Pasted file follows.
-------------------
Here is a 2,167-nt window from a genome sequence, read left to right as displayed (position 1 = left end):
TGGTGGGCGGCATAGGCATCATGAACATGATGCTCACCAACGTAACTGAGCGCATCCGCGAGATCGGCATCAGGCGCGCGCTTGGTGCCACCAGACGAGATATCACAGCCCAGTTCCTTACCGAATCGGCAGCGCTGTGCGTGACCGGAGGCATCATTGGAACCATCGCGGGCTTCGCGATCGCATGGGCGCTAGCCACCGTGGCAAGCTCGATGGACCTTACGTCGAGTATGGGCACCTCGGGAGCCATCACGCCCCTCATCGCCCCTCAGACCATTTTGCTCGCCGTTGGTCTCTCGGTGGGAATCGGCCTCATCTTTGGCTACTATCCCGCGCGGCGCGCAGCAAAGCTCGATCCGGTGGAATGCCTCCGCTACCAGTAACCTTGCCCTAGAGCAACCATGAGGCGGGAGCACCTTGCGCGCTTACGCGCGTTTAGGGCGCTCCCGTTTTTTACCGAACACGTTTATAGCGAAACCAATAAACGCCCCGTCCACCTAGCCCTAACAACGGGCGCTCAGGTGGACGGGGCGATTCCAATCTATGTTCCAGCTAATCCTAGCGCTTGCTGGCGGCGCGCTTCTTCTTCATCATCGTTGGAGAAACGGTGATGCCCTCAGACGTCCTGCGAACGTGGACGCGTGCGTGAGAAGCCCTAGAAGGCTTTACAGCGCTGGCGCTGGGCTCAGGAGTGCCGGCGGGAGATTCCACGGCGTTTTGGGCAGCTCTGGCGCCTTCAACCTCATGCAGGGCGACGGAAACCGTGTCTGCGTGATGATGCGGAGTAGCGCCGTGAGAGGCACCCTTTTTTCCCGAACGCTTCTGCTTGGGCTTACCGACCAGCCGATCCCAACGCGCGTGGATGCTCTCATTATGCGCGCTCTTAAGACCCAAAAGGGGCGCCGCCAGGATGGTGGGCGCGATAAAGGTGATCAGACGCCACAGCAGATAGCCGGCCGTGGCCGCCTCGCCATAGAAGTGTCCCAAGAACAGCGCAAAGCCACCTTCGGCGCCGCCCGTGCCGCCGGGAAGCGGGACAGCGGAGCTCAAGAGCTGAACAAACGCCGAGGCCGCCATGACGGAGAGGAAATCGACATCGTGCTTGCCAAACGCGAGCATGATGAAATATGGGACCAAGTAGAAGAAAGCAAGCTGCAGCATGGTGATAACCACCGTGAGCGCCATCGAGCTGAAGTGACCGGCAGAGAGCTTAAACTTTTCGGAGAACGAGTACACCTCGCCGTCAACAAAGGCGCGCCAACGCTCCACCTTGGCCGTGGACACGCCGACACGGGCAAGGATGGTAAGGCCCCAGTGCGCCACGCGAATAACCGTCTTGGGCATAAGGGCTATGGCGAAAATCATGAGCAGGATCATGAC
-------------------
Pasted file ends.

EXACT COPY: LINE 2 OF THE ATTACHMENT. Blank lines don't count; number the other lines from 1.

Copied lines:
TGGTGGGCGGCATAGGCATCATGAACATGATGCTCACCAACGTAACTGAGCGCATCCGCGAGATCGGCATCAGGCGCGCGCTTGGTGCCACCAGACGAGATATCACAGCCCAGTTCCTTACCGAATCGGCAGCGCTGTGCGTGACCGGAGGCATCATTGGAACCATCGCGGGCTTCGCGATCGCATGGGCGCTAGCCACCGTGGCAAGCTCGATGGACCTTACGTCGAGTATGGGCACCTCGGGAGCCATCACGCCCCTCATCGCCCCTCAGACCATTTTGCTCGCCGTTGGTCTCTCGGTGGGAATCGGCCTCATCTTTGGCTACTATCCCGCGCGGCGCGCAGCAAAGCTCGATCCGGTGGAATGCCTCCGCTACCAGTAACCTTGCCCTAGAGCAACCATGAGGCGGGAGCACCTTGCGCGCTTACGCGCGTTTAGGGCGCTCCCGTTTTTTACCGAACACGTTTATAGCGAAACCAATAAACGCCCCGTCCACCTAGCCCTAACAACGGGCGCTCAGGTGGACGGGGCGATTCCAATCTATGTTCCAGCTAATCCTAGCGCTTGCTGGCGGCGCGCTTCTTCTTCATCATCGTTGGAGAAACGGTGATGCCCTCAGACGTCCTGCGAACGTGGACGCGTGCGTGAGAAGCCCTAGAAGGCTTTACAGCGCTGGCGCTGGGCTCAGGAGTGCCGGCGGGAGATTCCACGGCGTTTTGGGCAGCTCTGGCGCCTTCAACCTCATGCAGGGCGACGGAAACCGTGTCTGCGTGATGATGCGGAGTAGCGCCGTGAGAGGCACCCTTTTTTCCCGAACGCTTCTGCTTGGGCTTACCGACCAGCCGATCCCAACGCGCGTGGATGCTCTCATTATGCGCGCTCTTAAGACCCAAAAGGGGCGCCGCCAGGATGGTGGGCGCGATAAAGGTGATCAGACGCCACAGCAGATAGCCGGCCGTGGCCGCCTCGCCATAGAAGTGTCCCAAGAACAGCGCAAAGCCACCTTCGGCGCCGCCCGTGCCGCCGGGAAGCGGGACAGCGGAGCTCAAGAGCTGAACAAACGCCGAGGCCGCCATGACGGAGAGGAAATCGACATCGTGCTTGCCAAACGCGAGCATGATGAAATATGGGACCAAGTAGAAGAAAGCAAGCTGCAGCATGGTGATAACCACCGTGAGCGCCATCGAGCTGAAGTGACCGGCAGAGAGCTTAAACTTTTCGGAGAACGAGTACACCTCGCCGTCAACAAAGGCGCGCCAACGCTCCACCTTGGCCGTGGACACGCCGACACGGGCAAGGATGGTAAGGCCCCAGTGCGCCACGCGAATAACCGTCTTGGGCATAAGGGCTATGGCGAAAATCATGAGCAGGATCATGAC